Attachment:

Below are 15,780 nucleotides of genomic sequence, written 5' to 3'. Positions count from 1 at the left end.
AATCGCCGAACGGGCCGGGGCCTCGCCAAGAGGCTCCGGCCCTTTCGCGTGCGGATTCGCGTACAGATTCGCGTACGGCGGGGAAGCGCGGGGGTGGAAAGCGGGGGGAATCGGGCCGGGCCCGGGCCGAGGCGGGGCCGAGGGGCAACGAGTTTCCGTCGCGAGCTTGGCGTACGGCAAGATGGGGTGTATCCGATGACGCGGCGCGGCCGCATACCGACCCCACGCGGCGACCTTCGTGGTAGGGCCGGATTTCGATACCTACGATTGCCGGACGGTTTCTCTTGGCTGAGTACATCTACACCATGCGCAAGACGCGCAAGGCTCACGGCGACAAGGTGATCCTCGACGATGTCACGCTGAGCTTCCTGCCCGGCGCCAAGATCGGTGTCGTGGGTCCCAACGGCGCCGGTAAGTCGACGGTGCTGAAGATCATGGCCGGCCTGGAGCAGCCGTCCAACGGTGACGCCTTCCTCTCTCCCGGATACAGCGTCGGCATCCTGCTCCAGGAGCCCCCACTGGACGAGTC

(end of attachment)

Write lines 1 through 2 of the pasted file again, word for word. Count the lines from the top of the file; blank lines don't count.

Below are 15,780 nucleotides of genomic sequence, written 5' to 3'. Positions count from 1 at the left end.
AATCGCCGAACGGGCCGGGGCCTCGCCAAGAGGCTCCGGCCCTTTCGCGTGCGGATTCGCGTACAGATTCGCGTACGGCGGGGAAGCGCGGGGGTGGAAAGCGGGGGGAATCGGGCCGGGCCCGGGCCGAGGCGGGGCCGAGGGGCAACGAGTTTCCGTCGCGAGCTTGGCGTACGGCAAGATGGGGTGTATCCGATGACGCGGCGCGGCCGCATACCGACCCCACGCGGCGACCTTCGTGGTAGGGCCGGATTTCGATACCTACGATTGCCGGACGGTTTCTCTTGGCTGAGTACATCTACACCATGCGCAAGACGCGCAAGGCTCACGGCGACAAGGTGATCCTCGACGATGTCACGCTGAGCTTCCTGCCCGGCGCCAAGATCGGTGTCGTGGGTCCCAACGGCGCCGGTAAGTCGACGGTGCTGAAGATCATGGCCGGCCTGGAGCAGCCGTCCAACGGTGACGCCTTCCTCTCTCCCGGATACAGCGTCGGCATCCTGCTCCAGGAGCCCCCACTGGACGAGTC